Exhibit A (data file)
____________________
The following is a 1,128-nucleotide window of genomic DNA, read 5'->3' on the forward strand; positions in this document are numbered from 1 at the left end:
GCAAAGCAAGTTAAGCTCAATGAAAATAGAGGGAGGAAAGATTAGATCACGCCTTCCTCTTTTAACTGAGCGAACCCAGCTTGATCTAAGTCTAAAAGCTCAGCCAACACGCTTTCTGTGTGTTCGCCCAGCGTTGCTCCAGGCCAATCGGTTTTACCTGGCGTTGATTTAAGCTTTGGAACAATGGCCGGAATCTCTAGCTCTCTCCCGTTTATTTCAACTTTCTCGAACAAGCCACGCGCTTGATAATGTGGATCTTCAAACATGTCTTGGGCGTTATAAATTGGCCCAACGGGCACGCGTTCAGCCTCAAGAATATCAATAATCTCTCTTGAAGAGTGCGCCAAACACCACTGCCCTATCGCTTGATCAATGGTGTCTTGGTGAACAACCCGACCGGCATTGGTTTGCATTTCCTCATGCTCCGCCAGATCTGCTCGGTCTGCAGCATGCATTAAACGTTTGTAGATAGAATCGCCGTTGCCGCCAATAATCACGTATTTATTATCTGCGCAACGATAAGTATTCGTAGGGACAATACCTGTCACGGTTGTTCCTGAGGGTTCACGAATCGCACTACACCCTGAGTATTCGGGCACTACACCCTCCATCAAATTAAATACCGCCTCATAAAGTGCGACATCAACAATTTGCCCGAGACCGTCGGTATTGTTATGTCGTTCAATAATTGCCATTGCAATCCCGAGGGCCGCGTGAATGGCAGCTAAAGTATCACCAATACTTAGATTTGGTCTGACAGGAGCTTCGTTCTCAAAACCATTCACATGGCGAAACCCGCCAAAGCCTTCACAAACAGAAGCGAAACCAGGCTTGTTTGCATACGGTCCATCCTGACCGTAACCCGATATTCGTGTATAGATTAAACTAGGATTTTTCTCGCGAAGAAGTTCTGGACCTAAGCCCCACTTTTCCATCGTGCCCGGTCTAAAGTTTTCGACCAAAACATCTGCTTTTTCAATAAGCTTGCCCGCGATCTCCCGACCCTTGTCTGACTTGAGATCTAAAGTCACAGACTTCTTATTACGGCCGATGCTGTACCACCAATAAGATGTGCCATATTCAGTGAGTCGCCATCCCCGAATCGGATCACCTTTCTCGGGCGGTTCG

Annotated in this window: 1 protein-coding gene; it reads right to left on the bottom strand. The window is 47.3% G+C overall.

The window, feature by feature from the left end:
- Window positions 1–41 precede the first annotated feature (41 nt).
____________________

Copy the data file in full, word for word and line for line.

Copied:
The following is a 1,128-nucleotide window of genomic DNA, read 5'->3' on the forward strand; positions in this document are numbered from 1 at the left end:
GCAAAGCAAGTTAAGCTCAATGAAAATAGAGGGAGGAAAGATTAGATCACGCCTTCCTCTTTTAACTGAGCGAACCCAGCTTGATCTAAGTCTAAAAGCTCAGCCAACACGCTTTCTGTGTGTTCGCCCAGCGTTGCTCCAGGCCAATCGGTTTTACCTGGCGTTGATTTAAGCTTTGGAACAATGGCCGGAATCTCTAGCTCTCTCCCGTTTATTTCAACTTTCTCGAACAAGCCACGCGCTTGATAATGTGGATCTTCAAACATGTCTTGGGCGTTATAAATTGGCCCAACGGGCACGCGTTCAGCCTCAAGAATATCAATAATCTCTCTTGAAGAGTGCGCCAAACACCACTGCCCTATCGCTTGATCAATGGTGTCTTGGTGAACAACCCGACCGGCATTGGTTTGCATTTCCTCATGCTCCGCCAGATCTGCTCGGTCTGCAGCATGCATTAAACGTTTGTAGATAGAATCGCCGTTGCCGCCAATAATCACGTATTTATTATCTGCGCAACGATAAGTATTCGTAGGGACAATACCTGTCACGGTTGTTCCTGAGGGTTCACGAATCGCACTACACCCTGAGTATTCGGGCACTACACCCTCCATCAAATTAAATACCGCCTCATAAAGTGCGACATCAACAATTTGCCCGAGACCGTCGGTATTGTTATGTCGTTCAATAATTGCCATTGCAATCCCGAGGGCCGCGTGAATGGCAGCTAAAGTATCACCAATACTTAGATTTGGTCTGACAGGAGCTTCGTTCTCAAAACCATTCACATGGCGAAACCCGCCAAAGCCTTCACAAACAGAAGCGAAACCAGGCTTGTTTGCATACGGTCCATCCTGACCGTAACCCGATATTCGTGTATAGATTAAACTAGGATTTTTCTCGCGAAGAAGTTCTGGACCTAAGCCCCACTTTTCCATCGTGCCCGGTCTAAAGTTTTCGACCAAAACATCTGCTTTTTCAATAAGCTTGCCCGCGATCTCCCGACCCTTGTCTGACTTGAGATCTAAAGTCACAGACTTCTTATTACGGCCGATGCTGTACCACCAATAAGATGTGCCATATTCAGTGAGTCGCCATCCCCGAATCGGATCACCTTTCTCGGGCGGTTCG

Annotated in this window: 1 protein-coding gene; it reads right to left on the bottom strand. The window is 47.3% G+C overall.

The window, feature by feature from the left end:
- Window positions 1–41 precede the first annotated feature (41 nt).